Read Next Article

Part-3: POST WORLD WAR-II | World history for UPSC Exam

Wikipedia

 

world war 2, Armed Camps in world war 2, Mobilization Of Resources, Technological Innovations, Nuclear Weapons, Results of world war 2, world history notes

world war 2, Armed Camps in world war 2, Mobilization Of Resources, Technological Innovations, Nuclear Weapons, Results of world war 2, world history notes

world war 2, Armed Camps in world war 2, Mobilization Of Resources, Technological Innovations, Nuclear Weapons, Results of world war 2, world history notes

world war 2, Armed Camps in world war 2, Mobilization Of Resources, Technological Innovations, Nuclear Weapons, Results of world war 2, world history notes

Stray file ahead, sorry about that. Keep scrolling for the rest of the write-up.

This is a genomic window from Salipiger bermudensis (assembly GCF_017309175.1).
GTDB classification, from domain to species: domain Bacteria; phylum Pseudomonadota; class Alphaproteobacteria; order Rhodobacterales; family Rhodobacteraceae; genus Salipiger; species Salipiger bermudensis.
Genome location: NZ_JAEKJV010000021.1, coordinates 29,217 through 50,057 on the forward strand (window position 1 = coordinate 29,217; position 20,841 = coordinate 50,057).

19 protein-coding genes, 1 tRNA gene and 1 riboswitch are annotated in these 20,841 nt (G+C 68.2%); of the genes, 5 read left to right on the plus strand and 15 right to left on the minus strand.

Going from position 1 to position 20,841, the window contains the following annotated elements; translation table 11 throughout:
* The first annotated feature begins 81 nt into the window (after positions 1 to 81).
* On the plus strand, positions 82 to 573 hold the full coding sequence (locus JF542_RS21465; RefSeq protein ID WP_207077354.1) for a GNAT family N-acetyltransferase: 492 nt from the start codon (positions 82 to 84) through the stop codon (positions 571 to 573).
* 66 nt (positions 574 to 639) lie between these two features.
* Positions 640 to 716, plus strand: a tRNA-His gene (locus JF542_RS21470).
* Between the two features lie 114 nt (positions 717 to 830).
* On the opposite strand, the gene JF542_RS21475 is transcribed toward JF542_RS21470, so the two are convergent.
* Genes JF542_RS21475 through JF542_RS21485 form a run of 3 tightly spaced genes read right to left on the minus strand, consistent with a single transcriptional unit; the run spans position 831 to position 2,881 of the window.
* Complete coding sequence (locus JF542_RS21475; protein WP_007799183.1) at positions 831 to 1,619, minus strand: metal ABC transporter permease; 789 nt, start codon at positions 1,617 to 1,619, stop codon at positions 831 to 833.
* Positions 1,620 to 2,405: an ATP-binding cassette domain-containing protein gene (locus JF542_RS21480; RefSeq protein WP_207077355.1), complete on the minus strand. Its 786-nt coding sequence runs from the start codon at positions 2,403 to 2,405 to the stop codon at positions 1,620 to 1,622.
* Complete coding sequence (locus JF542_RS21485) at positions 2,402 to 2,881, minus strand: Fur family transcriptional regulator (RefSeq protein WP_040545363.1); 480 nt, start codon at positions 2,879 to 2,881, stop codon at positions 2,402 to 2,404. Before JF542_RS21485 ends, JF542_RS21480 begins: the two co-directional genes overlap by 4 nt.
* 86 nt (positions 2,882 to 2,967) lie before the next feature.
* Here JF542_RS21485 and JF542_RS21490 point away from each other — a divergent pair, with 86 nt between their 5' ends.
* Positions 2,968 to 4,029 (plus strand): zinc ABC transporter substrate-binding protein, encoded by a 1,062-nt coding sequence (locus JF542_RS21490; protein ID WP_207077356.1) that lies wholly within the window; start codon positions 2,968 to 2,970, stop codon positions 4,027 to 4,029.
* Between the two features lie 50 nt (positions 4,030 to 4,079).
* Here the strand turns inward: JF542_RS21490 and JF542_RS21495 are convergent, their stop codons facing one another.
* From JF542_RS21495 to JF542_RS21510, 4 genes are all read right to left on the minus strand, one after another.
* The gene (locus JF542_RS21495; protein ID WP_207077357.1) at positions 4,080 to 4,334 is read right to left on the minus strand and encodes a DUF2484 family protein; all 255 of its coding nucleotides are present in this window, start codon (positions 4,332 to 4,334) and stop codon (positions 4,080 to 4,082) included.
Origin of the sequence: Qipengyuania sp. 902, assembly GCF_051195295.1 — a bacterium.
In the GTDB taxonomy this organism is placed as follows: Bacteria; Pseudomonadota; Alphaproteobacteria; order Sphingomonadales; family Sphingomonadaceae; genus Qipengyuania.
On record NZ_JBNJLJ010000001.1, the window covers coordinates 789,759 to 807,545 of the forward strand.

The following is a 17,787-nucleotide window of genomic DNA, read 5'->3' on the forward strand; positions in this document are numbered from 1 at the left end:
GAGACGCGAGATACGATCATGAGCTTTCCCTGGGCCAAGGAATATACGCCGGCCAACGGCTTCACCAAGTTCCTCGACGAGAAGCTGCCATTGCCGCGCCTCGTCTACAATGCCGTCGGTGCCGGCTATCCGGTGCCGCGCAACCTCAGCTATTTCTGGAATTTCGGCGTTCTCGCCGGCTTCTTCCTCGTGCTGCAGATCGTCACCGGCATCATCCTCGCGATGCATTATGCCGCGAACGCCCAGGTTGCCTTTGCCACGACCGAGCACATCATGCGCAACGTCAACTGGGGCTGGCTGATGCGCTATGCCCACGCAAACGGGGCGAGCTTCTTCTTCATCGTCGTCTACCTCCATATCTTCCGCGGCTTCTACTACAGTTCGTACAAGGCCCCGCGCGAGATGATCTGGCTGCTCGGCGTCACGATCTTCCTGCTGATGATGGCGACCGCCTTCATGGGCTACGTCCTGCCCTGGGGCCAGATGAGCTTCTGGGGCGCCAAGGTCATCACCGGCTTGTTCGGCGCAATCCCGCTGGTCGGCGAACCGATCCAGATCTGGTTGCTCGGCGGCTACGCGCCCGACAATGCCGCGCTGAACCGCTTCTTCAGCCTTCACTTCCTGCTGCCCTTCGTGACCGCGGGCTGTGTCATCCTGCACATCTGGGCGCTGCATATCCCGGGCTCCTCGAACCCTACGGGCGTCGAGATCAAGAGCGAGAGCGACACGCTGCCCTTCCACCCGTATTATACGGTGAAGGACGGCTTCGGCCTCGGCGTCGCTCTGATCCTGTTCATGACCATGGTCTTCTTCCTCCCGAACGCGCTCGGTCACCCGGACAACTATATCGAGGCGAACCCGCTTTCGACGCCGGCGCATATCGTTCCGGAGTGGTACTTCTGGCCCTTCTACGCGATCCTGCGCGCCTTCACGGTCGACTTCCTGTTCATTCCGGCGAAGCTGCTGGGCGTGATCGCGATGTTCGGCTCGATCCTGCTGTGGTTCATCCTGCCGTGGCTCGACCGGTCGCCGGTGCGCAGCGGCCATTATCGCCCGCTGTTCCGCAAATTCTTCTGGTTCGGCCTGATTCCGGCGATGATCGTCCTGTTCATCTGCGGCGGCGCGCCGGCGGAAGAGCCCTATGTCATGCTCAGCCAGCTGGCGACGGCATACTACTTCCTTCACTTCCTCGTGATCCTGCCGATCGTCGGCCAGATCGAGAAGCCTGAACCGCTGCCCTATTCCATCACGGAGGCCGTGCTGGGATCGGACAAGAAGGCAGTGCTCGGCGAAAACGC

world war 2, Armed Camps in world war 2, Mobilization Of Resources, Technological Innovations, Nuclear Weapons, Results of world war 2, world history notes

world war 2, Armed Camps in world war 2, Mobilization Of Resources, Technological Innovations, Nuclear Weapons, Results of world war 2, world history notes

world war 2, Armed Camps in world war 2, Mobilization Of Resources, Technological Innovations, Nuclear Weapons, Results of world war 2, world history notes